New York: Four more American banks went
belly up last week, pushing the total failures to a staggering
81 entities so far this year, even as the country`s economy is
showing early signs of recovery.
In one of the biggest collapses this year, Guaranty Bank,
which had assets worth USD 13 billion, was shut down by the
regulators on August 21.
Reflecting the continuing financial turmoil, the count of
failures so far in 2009 is more than three times that of just
25 bank collapses in 2008.
On an average, the total failures this year translates to
10 bank collapses every month.
Other entities that went out of business were eBank,
First Coweta Bank and CapitalSouth Bank, according to the
Federal Deposit Insurance Corporation (FDIC), which is often
appointed as the caretaker of failed entities.
The collapse of the four banks would cost FDIC as much as
USD 3.26 billion, with the shutting down of Guaranty Bank
alone accounting for USD three billion.
On August 14, the authorities shut down Colonial Bank,
the largest bank failure in 2009. The entity had assets worth
USD 25 billion as on June 30.
So far this month, 12 banks went belly up and the numbers
are expected to climb as higher unemployment could result in
Guaranty Bank had assets to the tune of USD 13 billion
and total deposits worth USD 12 billion as on June 30, 2009.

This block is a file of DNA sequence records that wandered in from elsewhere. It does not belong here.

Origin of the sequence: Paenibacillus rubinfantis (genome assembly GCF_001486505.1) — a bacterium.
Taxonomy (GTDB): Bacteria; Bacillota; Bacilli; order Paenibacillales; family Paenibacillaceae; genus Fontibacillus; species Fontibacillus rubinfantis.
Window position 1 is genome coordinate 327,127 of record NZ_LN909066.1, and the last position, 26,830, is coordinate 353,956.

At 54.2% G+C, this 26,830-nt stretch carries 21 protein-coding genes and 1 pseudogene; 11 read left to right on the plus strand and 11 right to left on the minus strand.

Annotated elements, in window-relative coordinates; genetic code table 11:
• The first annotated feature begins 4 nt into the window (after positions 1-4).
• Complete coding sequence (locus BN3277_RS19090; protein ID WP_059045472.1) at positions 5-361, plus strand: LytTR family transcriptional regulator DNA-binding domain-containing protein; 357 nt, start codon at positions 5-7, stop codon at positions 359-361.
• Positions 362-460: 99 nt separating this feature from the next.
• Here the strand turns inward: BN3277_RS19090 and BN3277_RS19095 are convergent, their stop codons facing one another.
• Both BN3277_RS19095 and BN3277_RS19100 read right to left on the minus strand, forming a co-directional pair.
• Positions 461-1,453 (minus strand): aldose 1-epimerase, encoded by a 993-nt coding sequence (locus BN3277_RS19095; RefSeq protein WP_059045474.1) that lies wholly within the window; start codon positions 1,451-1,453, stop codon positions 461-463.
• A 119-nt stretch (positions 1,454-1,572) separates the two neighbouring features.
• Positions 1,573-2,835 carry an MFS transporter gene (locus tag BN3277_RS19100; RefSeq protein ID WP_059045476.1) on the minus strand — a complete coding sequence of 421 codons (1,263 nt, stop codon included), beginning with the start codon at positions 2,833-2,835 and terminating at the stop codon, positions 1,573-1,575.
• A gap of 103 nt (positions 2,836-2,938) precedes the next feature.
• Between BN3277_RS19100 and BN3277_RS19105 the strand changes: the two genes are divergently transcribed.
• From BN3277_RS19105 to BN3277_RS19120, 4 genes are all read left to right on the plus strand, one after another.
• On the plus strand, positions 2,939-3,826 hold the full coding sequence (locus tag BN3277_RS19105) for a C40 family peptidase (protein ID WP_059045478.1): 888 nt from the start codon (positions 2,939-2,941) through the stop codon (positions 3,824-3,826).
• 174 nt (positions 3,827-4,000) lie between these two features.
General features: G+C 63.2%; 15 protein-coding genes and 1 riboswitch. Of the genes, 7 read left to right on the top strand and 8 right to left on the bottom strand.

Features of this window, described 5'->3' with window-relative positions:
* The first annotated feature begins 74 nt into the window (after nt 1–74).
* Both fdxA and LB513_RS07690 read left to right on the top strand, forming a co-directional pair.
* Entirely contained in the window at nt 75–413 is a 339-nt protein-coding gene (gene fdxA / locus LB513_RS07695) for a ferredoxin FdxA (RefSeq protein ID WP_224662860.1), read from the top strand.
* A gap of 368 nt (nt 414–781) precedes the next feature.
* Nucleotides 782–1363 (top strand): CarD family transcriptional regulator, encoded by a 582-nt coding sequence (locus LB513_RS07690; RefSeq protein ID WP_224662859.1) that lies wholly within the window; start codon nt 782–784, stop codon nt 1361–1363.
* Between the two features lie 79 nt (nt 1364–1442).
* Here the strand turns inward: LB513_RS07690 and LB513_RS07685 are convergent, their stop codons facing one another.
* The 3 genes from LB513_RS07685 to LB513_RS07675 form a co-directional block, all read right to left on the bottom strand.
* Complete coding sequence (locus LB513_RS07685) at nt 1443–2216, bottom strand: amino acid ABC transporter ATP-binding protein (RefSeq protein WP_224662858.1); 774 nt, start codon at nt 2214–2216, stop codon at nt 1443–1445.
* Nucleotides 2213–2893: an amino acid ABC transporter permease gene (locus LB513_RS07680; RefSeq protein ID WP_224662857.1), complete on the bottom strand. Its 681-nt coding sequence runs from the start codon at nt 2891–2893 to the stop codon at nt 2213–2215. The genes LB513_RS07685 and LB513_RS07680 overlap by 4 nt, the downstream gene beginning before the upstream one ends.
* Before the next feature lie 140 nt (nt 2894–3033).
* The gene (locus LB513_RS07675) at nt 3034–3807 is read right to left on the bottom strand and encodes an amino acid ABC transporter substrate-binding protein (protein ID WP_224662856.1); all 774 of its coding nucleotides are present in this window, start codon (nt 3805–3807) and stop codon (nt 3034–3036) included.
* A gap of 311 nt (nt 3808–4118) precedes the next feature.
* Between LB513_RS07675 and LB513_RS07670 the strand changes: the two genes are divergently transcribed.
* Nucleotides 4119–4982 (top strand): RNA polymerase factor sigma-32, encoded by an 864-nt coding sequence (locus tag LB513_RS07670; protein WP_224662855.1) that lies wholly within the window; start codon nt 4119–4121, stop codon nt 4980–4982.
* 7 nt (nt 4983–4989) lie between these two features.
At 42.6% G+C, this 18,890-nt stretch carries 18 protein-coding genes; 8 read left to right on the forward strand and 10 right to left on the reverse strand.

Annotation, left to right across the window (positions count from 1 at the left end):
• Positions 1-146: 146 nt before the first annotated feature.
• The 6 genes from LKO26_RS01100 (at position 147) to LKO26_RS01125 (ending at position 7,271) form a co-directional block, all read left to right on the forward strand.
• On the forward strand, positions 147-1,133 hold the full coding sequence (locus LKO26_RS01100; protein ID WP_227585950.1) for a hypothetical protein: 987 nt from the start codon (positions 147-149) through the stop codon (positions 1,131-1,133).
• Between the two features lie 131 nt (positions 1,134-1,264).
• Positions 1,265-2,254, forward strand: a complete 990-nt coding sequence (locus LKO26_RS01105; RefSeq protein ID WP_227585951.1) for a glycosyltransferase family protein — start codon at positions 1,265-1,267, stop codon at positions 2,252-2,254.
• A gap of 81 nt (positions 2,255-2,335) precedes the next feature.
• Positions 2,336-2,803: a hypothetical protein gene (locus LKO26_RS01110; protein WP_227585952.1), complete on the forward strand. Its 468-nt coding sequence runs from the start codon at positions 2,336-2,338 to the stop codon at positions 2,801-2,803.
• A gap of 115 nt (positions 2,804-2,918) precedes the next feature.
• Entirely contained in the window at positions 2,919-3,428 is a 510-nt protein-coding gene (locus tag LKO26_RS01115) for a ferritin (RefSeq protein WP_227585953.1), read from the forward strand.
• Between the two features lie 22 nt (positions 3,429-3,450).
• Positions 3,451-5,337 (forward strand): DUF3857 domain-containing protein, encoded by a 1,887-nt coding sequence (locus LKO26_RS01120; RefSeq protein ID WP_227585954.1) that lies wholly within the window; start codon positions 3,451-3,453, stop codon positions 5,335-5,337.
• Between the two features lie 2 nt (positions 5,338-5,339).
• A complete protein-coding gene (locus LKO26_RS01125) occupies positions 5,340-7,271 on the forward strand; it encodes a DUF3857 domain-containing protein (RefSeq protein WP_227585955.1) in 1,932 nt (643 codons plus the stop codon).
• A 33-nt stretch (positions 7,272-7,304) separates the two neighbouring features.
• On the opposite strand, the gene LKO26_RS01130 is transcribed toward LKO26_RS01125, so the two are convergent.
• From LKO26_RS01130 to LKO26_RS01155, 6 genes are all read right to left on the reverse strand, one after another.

BBVA Compass would buy USD 12-billion assets of the entity,
while the rest would be retained by the FDIC for later
A whopping 24 entities went out of business in July, the
highest for any month in 2009.
Seven banks went out of business on July 2 and July 24.
The authorities closed down nine banks in June and seven in
US Federal Reserve Chairman Ben S Bernanke last Friday
said that after contracting sharply over the past year,
economic activity appears to be leveling out, both in the US
and abroad. He also noted that the prospects for a return to
growth path in the near term appear good.
Moreover, the US economy shrank less than expected at one
percent in the second quarter of 2009.
Among the banks which have been shut down this year
include Dwelling House Savings and Loan Association; Community
Bank of Arizona; Union Bank, National Association; Waterford
Village Bank and First State of Altus.